Crime Drug trafficking

More than 100 kilos of drugs washed ashore

More than 100 kilos of drugs washed ashore in the north of the Maldives over the weekend after an Iranian vessel ran aground, police said Sunday.

The incident happened on a reef near Innafinolhu island, Haa Alif Atoll, last Thursday.

Police recovered 115 kilos of drugs that had washed ashore in three inhabited islands and two uninhabited islands, spokesman Ahmed Shifan said at a joint news conference with the Maldives National Defence Force.

“That night [Thursday] we got reports from Uligamu island about drugs washing ashore. On June 1 Molhadhoo and Ihavandhoo islands also reported drugs on the beach. Police have also recovered drugs from two uninhabited islands in the area,” Shifan told the media.

“They set the boat on fire after they saw uniformed Coast Guard personnel. The initial reports said that it was a fishing vessel,” the MNDF’s Mohamed Saleem said.

Its eight crew – seven Iranians and a Pakistani – were caught by the MNDF while attempting to flee. One suffered burns and all were treated for minor injuries following the arrest, police said.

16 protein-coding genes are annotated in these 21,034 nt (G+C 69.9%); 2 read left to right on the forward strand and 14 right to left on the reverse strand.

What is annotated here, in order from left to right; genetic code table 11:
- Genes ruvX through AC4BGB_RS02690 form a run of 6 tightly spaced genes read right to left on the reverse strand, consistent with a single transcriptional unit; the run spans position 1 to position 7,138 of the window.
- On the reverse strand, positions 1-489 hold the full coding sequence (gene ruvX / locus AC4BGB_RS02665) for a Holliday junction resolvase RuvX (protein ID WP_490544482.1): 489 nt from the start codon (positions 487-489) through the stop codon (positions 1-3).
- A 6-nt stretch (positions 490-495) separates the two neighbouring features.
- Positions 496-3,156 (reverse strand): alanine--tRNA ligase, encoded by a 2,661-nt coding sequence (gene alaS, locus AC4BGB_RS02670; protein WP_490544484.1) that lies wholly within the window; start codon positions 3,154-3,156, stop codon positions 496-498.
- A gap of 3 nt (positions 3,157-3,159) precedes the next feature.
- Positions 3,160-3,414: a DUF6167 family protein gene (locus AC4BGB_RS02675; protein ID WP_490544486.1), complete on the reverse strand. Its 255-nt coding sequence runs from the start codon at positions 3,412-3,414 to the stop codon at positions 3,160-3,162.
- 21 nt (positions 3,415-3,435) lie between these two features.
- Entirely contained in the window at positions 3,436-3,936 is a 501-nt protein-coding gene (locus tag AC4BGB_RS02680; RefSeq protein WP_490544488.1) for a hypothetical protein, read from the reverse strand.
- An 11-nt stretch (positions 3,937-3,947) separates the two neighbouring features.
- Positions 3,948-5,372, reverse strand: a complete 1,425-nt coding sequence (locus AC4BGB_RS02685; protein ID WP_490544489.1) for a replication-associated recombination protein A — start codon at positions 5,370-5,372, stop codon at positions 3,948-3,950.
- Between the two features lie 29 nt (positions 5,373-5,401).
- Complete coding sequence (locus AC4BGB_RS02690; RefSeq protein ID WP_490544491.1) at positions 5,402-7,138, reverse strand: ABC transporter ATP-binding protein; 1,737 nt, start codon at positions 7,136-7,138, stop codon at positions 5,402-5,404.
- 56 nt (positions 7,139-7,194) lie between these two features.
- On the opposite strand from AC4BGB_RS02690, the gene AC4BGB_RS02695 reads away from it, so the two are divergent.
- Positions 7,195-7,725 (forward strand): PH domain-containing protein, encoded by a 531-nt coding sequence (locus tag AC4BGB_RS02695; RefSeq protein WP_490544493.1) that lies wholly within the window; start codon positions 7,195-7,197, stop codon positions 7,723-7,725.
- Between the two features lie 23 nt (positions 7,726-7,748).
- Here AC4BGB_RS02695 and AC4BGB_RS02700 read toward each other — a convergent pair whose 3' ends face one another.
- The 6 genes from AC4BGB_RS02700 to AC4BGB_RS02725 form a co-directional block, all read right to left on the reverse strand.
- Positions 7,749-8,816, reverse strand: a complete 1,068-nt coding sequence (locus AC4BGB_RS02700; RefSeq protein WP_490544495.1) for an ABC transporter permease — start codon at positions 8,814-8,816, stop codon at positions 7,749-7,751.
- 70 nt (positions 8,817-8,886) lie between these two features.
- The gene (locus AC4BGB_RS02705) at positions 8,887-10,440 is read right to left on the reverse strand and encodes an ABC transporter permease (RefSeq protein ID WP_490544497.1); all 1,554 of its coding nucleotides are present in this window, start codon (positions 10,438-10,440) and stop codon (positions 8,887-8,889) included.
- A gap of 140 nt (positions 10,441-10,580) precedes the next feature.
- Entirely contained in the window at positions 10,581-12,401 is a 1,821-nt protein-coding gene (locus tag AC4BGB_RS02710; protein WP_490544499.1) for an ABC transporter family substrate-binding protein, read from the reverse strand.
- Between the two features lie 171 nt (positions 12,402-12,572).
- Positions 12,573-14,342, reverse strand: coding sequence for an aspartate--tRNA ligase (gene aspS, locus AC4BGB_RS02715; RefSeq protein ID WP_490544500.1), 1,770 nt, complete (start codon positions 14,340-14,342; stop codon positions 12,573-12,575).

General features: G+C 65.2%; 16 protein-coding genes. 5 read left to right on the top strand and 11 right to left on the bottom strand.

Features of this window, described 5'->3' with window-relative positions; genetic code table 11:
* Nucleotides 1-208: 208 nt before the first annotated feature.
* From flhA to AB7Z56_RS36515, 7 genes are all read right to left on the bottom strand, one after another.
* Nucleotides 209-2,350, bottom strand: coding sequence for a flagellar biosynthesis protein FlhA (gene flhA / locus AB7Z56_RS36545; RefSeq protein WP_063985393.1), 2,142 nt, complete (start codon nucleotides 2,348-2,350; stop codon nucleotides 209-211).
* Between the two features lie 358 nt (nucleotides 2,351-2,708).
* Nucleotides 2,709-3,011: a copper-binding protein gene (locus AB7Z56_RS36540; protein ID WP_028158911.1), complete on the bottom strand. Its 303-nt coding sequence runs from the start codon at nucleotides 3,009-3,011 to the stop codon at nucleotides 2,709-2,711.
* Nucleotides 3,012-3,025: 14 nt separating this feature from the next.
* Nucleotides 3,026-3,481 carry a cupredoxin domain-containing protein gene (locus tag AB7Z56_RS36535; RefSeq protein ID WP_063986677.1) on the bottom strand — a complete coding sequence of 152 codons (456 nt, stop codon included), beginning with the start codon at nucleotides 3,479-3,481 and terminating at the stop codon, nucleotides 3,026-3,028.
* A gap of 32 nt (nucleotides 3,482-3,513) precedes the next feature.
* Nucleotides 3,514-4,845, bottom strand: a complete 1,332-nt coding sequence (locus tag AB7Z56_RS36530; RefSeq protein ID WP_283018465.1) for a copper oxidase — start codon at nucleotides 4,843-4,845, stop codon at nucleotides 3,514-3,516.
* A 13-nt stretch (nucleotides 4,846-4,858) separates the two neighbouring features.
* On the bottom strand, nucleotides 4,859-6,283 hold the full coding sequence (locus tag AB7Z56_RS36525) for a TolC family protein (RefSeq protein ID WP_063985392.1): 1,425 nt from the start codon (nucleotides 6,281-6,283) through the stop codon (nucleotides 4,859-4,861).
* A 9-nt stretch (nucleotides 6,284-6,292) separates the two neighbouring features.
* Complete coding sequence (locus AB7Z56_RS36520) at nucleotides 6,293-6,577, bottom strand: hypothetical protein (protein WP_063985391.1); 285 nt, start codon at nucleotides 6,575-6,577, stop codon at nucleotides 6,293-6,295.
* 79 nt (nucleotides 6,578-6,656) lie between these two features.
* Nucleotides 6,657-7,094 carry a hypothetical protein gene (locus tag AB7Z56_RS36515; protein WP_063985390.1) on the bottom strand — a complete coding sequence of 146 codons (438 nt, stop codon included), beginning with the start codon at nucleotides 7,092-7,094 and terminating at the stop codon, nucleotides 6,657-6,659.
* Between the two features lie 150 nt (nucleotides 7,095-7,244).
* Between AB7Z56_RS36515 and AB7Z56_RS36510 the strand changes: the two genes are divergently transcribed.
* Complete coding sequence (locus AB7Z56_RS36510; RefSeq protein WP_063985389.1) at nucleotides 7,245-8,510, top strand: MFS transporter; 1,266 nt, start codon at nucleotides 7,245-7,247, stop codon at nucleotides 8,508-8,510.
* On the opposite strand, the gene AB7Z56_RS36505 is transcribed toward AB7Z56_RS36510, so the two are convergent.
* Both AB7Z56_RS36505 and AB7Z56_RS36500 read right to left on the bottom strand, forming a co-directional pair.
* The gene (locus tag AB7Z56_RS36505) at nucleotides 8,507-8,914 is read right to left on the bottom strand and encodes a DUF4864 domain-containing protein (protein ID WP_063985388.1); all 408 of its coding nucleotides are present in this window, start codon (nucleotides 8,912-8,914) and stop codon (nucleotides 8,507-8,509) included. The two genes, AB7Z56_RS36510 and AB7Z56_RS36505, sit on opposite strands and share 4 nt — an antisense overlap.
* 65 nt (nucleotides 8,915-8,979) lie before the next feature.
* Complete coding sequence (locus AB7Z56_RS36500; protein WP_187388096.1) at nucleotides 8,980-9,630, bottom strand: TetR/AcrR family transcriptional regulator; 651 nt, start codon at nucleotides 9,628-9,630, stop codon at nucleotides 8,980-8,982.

Police suspect there were more than 115 kilos of drugs on the boat.

“We can’t even estimate how much drugs were on the boat as they had set fire to it,” said Shifan.

Shifan said the quantity suggested that the boat was not smuggling drugs to the Maldives, but crossing the eight and a half degree channel in the country’s north.

In March 2014, around  24 kilos of heroin was smuggled in a vessel registered in Iran.

Two Maldivian men were found guilty and sentenced to life in April last year. They were the only ones to stand trial of the 18 suspects taken into custody, including 11 Pakistanis, four Maldivians and three Bangladeshis.

The country’s biggest drug haul came in 2006 when 1.6 tonnes of cannabis was found submerged in the lagoon of an island in Alif Alif Atoll.

No arrests were made and police destroyed the stash two years later.

Full details are available at the link below:

Source URL:  Maldives Independent

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